A lot or a little?
The parents' guide to what's in this game.
What parents need to know
Parents need to know that Spyro: Reignited Trilogy is a collection of three kids' adventure games originally released for PlayStation 1 that have been remastered for the PlayStation 4 and Xbox One. They star a cartoonish little dragon who takes on evil goblins, human wizards, and other creatures by breathing fire and ramming them with his horned head. Defeated enemies sometimes appear blackened from being burned before quickly disappearing. Spyro is a classic good guy, eager to help those in need and courageously take on villains, but he's also a bit reckless at times. Enemies he attacks are clearly evil -- sometimes comically taunting Spyro by doing things like mooning him with a small bit of "plumber's butt" -- but Spyro also hunts wild animals, including frogs and goats, that aren't really a threat to him. If Spyro seems familiar, it may be because in addition to these classic games he has appeared in the more recent Skylanders series as a fan-favorite character.
What's it about?
Before there was Skylanders there was Spyro, a little purple dragon who starred in a trio of classic adventures that have been remastered for modern consoles and collected together in SPYRO: REIGNITED TRILOGY. The three games included here -- Spyro the Dragon, Spyro 2: Ripto's Rage, and Spyro: Year of the Dragon -- all launched on the original PlayStation between 1998 and 2000, and were similar to 3D Mario and Donkey Kong games Nintendo was producing around the same time. But the Spyro games had their own unique appeal in the form of a charismatic little hero who proved that big things can come in small packages. These games had instantly intuitive controls for running, jumping, gliding, and attacking, as well as a beautiful aesthetic that included cartoonish fantasy worlds and gentle acoustic guitar-driven scores. All of this has been faithfully captured in this new anthology, with graphics that have been enhanced for today's consoles and a few modern perks to help bring these games forward in time, such as an optional mini-map that appears in the bottom corner of the screen to give players a better sense of where they are and what they've yet to explore. The core of these games remains in collecting gems and items, doing lighthearted battle with simple enemies, and exploring every nook and cranny of the many worlds that are slowly unlocked through play -- all timeless activities still found in many current games.
Is it any good?
While not as complex as today's games, and the enhanced visuals don't match today's best 3D running and jumping adventures, these three classic games nonetheless manage to stand the test of time. Spyro: Reignited Trilogy's action remains instantly compelling. Slightly dizzying camera movement aside (thankfully, you can switch between active and passive camera modes in the menu), controlling Spyro as he runs, leaps, glides, shoots flames, and head butts enemies through a variety of imaginatively designed levels still feels great. And collecting items, discovering places, and unlocking new abilities provides all the reason necessary to see all three games through to their respective conclusions. The plot still barely exists beyond some amusing little interactions between characters (which basically develop personalities instead of a cohesive story), but if we started analyzing the simplistic tales of decades-old 3D adventures, then even classic games wouldn't escape criticism.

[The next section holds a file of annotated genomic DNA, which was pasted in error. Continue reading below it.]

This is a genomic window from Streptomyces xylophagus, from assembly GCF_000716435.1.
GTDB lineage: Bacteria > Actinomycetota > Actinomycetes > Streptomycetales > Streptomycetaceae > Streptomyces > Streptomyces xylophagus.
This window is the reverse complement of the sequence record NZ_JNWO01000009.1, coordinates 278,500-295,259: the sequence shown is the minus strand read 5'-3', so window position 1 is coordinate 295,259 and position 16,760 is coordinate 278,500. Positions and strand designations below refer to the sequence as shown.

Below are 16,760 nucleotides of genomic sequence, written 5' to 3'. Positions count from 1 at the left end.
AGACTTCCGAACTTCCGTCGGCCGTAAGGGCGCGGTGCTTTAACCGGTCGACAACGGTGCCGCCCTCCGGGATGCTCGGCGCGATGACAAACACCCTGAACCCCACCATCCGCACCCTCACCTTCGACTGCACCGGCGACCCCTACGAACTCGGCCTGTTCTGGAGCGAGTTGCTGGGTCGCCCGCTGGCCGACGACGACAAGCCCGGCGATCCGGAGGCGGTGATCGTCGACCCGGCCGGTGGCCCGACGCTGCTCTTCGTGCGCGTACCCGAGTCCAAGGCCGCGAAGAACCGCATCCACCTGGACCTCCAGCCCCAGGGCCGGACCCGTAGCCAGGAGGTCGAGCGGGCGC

Whether today's kids will be satisfied by these older games is an open question, but anyone interested in understanding the evolution of a classic series is in for a treat. Though these games launched over a short time -- just three years -- they quickly progressed in design, growing longer, less repetitive, and more complex. More memorable non-player characters are introduced in the second and third games, unexpected yet satisfying challenges -- like skateboarding -- are added, and Spyro learns useful new abilities, such as how to hover and climb. This anthology shows how the talented designers at Insomniac Games -- who would later go on to create the blockbuster Ratchet & Clank games, and, more recently, Marvel's Spider-Man -- cut their teeth before eventually becoming recognized masters of 3D action/adventure games. Spyro: Reignited Trilogy is an easy recommendation for any family who counts among its members players with an appreciation of not only today's games, but the history of the medium.
Talk to your kids about ...
Families can talk about character strengths. Spyro is a classic hero, but he isn't faultless. What are some of his best qualities? What could he work on?
Do you think most games' bad guys are fairly portrayed? Would you like to know more about their pasts and potential motivations to understand why they do what they do?
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